See also: Zucchini Bread
One zucchini is a 'zucchina.'
The largest zucchini weighed 65 pounds and was 7 feet 10 inches long.
There are 37 people in the U.S. listed on whitepages.com with the last name 'Zucchini' and an additional 47 with the last name 'Zucchino'
(Mark Morton, 'Gastronomica', Fall 2010)
Zucchini (‘courgette’ in French) are a variety of vegetable marrow, a summer squash. They are tender and tasty when young, but most varieties are tasteless when large and overgrown. When buying zucchini, look for that is firm and heavy for its size. Do not wash until ready to use.
Mild bitterness in zucchini, like that in related species like cucumbers, may be result from environmental factors such as high temperature, low moisture, low soil nutrients, etc. The bitterness is caused by compounds called cucurbitacins.
There is also a rare condition which can cause extreme bitterness in zucchini. A compound called ‘Cucurbitacin E’ is found in wild species of squash, but is extremely rare in cultivated species.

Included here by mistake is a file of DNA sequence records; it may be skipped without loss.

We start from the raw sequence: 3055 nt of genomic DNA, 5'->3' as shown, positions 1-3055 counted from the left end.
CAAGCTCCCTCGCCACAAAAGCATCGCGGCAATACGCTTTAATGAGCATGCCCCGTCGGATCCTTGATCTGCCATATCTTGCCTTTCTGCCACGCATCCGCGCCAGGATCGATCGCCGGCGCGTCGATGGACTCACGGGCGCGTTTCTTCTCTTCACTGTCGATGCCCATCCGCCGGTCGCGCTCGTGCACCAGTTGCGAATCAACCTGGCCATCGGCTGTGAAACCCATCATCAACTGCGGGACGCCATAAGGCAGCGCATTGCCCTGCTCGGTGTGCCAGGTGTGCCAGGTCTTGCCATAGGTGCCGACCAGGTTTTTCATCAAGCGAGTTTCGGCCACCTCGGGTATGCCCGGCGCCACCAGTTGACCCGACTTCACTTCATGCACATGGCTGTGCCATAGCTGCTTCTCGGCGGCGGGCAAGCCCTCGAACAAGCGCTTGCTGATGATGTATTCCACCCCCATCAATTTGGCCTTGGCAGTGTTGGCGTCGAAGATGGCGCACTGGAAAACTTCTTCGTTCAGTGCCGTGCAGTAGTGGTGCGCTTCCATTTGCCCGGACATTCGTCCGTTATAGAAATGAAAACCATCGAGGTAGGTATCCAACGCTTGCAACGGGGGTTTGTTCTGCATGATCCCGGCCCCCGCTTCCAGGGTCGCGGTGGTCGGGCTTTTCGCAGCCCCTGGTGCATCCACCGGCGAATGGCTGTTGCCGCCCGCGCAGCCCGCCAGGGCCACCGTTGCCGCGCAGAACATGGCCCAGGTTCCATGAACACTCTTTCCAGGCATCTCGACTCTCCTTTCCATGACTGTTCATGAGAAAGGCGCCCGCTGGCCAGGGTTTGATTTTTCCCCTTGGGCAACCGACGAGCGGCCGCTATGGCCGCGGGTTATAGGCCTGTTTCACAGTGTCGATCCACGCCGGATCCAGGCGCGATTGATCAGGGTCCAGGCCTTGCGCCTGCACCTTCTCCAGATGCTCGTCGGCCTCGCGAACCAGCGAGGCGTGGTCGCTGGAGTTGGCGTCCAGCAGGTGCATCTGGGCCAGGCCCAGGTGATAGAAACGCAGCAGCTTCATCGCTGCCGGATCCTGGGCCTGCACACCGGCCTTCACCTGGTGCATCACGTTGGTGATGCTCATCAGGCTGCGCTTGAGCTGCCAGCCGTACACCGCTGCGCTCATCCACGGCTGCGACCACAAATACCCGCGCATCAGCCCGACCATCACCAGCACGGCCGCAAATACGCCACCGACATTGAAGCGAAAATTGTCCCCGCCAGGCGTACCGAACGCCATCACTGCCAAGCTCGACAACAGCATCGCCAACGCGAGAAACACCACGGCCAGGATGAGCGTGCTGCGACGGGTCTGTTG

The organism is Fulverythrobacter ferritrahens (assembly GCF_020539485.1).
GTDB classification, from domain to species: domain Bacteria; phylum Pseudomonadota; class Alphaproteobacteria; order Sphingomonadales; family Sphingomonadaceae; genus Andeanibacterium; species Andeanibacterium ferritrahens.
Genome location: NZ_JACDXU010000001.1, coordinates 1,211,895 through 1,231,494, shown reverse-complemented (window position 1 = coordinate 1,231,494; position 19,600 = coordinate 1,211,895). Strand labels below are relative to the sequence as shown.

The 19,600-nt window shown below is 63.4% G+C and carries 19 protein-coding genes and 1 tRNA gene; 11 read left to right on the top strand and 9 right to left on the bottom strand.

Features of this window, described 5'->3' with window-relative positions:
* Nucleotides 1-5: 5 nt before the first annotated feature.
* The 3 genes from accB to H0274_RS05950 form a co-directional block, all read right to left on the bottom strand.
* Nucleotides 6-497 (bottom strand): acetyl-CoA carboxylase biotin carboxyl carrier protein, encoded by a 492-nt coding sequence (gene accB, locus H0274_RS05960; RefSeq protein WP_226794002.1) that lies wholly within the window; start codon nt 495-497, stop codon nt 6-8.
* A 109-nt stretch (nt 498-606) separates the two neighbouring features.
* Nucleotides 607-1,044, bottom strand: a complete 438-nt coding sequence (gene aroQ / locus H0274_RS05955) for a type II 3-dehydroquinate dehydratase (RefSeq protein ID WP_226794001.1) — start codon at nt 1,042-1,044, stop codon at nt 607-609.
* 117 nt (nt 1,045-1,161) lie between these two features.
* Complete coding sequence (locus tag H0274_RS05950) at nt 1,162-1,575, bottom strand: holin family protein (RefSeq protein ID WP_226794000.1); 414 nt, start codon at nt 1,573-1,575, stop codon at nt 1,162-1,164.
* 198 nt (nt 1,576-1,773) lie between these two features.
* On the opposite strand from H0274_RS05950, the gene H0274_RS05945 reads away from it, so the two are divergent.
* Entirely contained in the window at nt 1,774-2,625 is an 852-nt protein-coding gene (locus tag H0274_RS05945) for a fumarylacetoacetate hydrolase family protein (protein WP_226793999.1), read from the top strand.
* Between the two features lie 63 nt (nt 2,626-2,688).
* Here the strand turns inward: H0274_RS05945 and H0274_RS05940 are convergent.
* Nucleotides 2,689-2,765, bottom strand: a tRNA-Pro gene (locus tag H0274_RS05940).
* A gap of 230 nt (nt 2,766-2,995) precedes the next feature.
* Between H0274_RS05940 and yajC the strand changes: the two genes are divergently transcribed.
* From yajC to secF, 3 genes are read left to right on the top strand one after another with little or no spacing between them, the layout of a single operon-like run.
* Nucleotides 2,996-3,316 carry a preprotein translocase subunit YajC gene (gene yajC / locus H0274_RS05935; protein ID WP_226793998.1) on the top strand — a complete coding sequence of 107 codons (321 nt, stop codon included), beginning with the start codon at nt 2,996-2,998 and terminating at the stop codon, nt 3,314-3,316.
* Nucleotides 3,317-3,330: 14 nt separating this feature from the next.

Very, very rarely a mutant plant or a chance cross with a wild species may result in cultivated plants with Cucurbitacin E. There will be an acrid smell when you cut the zucchini, and just touching the flesh to your tongue will have an extremely unpleasant bitter taste.
DO NOT EAT SUCH ZUCCHINI.
They may cause cramps, diarrhea and even collapse. If you know where the seeds came from, notify your local Agricultural Extension service.
Remember, this is not the normal bitterness which occurs occasionally with zucchini and related species. This is a very unpleasant and very bitter taste and is an extremely rare occurrence.